NatWest bank forecasts show pound sterling better supported against Euro and Dollar in 2023. Though its near multi-decade lows and the risk of a major decline is limited, says NatWest Markets as it assesses the currency's prospects for 2023.
The UK bank says it expects to see the Pound appreciate against the Dollar and remain relatively stable against the Euro, although the risks are titled to the upside against its European counterpart. "Downside risks for Sterling are exaggerated and all-time lows seen this year are unlikely to be revisited," says Paul Robson, Head of G10 FX Strategy, EMEA, at NatWest Markets.
The Pound to Dollar exchange rate plumbed its lowest point on record at 1.0354 on September 28, the declines came amidst the financial market tremors ignited by previous Prime Minister Liz Truss' ill-fated mini-budget. Truss caused alarm amongst international investors as her government announced aggressive tax cuts, all of which would be funded by additional borrowing.
This led markets to ponder on the sustainability of UK debt and policy over the coming months and years. The Pound to Euro exchange rate meanwhile fell to a low of 1.0774 at the time, its lowest since March 2020.
"Political risks have been reduced significantly," says Robson. "A return to fiscal orthodoxy, reduced political risk premium... also play positive for the currency."
But according to NatWest Markets, holding the keys to the Pound's performance over 2023 will be energy prices and their associated impact on the country's current account. "The main risk is that energy prices surge once again and gains persist through 2023, something that would see weaker growth, higher government borrowing and a wider current account deficit," says Robson.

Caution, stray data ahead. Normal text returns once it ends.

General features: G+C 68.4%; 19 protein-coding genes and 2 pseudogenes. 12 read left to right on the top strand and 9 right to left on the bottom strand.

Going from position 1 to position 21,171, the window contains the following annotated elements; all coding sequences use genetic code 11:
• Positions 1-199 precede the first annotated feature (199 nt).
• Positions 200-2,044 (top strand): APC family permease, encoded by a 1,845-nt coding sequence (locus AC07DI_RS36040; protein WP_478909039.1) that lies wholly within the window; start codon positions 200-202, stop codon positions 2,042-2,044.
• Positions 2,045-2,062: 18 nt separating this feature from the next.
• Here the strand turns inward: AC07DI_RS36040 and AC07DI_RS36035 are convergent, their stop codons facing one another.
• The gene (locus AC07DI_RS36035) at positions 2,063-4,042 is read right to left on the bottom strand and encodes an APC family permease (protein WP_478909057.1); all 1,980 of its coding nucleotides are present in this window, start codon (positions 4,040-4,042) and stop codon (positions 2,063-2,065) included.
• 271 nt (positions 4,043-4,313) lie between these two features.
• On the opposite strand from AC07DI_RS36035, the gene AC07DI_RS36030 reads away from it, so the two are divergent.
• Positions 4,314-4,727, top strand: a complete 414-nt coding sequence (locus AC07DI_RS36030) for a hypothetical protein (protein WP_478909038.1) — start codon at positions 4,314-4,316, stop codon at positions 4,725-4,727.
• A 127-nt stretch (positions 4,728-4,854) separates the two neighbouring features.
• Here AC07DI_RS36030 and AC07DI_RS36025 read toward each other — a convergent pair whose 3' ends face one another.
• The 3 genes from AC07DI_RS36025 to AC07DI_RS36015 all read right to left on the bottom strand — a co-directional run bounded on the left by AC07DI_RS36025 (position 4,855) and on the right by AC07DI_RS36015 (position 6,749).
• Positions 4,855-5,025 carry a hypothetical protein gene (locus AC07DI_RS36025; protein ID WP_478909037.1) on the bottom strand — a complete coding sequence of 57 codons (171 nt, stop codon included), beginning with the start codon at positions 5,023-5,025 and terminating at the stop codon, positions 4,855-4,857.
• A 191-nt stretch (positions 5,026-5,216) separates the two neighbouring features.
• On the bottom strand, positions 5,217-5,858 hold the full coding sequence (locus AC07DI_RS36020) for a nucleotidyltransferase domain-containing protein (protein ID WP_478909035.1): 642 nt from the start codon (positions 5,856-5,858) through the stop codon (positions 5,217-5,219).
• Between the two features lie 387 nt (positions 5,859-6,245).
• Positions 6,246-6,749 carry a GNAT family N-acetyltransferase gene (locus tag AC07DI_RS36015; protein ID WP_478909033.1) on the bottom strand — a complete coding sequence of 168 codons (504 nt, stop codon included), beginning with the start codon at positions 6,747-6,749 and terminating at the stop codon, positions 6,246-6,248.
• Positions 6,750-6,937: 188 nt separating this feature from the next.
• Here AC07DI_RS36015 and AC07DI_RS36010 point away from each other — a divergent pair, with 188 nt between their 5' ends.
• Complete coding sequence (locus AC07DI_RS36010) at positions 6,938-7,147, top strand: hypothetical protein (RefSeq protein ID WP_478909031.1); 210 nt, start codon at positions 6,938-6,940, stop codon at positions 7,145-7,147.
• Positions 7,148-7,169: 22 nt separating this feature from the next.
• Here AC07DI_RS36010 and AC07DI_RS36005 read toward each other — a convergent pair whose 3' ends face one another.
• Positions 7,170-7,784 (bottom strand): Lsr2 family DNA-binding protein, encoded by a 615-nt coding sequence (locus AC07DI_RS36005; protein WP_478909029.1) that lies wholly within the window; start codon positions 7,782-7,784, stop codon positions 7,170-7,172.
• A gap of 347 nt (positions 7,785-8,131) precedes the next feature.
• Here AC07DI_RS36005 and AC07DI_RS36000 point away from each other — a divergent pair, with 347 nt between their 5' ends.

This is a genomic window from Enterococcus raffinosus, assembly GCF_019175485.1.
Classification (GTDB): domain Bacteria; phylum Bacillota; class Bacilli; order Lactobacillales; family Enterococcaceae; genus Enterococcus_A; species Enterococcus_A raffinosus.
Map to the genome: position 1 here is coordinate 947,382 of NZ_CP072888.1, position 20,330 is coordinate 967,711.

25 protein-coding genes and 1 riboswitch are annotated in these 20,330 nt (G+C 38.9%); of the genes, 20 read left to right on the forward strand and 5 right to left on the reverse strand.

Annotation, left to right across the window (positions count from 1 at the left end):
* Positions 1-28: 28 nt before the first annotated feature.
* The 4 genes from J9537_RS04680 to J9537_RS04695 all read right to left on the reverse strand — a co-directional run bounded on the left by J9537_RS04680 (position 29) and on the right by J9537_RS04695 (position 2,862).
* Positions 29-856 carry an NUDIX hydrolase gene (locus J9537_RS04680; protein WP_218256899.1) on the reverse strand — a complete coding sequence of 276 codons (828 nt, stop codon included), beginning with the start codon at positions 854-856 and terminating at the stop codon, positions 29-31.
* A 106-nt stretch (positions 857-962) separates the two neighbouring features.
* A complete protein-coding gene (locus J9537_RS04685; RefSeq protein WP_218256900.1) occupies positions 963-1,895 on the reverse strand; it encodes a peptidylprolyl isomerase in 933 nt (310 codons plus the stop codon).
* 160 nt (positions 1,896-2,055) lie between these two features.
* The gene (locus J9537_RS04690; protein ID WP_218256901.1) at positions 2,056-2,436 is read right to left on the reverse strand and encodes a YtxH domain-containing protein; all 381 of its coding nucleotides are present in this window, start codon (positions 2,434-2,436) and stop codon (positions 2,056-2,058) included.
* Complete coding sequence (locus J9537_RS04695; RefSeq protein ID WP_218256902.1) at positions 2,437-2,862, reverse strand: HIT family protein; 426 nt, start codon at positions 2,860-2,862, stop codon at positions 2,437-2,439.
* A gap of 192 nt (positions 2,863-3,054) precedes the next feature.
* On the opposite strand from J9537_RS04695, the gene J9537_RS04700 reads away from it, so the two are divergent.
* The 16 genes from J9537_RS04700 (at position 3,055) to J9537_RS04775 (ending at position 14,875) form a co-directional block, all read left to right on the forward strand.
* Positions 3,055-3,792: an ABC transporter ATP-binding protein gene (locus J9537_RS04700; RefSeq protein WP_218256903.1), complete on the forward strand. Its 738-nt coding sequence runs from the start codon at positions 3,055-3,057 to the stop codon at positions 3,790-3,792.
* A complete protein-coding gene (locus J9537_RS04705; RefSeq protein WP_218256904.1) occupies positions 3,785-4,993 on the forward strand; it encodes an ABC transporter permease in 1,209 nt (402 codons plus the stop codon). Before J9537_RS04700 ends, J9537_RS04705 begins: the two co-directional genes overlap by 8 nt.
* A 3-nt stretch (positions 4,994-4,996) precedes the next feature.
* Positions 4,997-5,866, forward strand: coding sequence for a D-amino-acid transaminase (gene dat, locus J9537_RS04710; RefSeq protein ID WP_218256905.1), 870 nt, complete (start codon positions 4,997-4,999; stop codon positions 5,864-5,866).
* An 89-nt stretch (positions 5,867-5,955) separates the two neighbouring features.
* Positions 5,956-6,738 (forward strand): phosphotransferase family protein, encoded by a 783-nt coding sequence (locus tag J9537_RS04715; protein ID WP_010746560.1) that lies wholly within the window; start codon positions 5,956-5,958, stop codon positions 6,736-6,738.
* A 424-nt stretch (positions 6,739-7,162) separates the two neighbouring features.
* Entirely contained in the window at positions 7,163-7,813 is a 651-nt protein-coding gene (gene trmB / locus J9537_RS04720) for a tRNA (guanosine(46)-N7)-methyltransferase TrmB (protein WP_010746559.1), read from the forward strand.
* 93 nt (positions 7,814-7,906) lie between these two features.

The UK typically runs a current account deficit courtesy of the country importing more than it exports. This imbalance would typically create an outflow of currency and put downward pressure on the Pound.
The budget ballooned in 2022 as the cost of importing fuels surged in the wake of Russia's invasion of Ukraine.
Defending the Pound against the impact of the UK's penchant for imports is the inflow of foreign capital from international investors. The Pound therefore finds itself weaker when the import bill balloons or foreign investors are no longer willing to fund the deficit by increasing inbound investments.
"Sterling has tracked the evolving consensus forecasts for the UK current account deficit. But there are good reasons to believe the deficit will be smaller than the consensus expects in 2023," says Robson.
Prof. Carl Boniface
Titled (adj) = upright, highborn, blue-blooded, posh, aristocratic, upper class, (ant) = petty
Plumbed (v) = comprehended, understood, fathomed, grasped, knew, known, followed
ill-fated (adj) = doomed, ill-starred, unlucky, unfortunate, disastrous, (ant) lucky
Orthodoxy (n) = convention, belief, prevailing view, canon, tenet, custom, accepted view/belief
Penchant (n) = liking, fondness, desire, weakness, taste, inclination, (ant) antipathy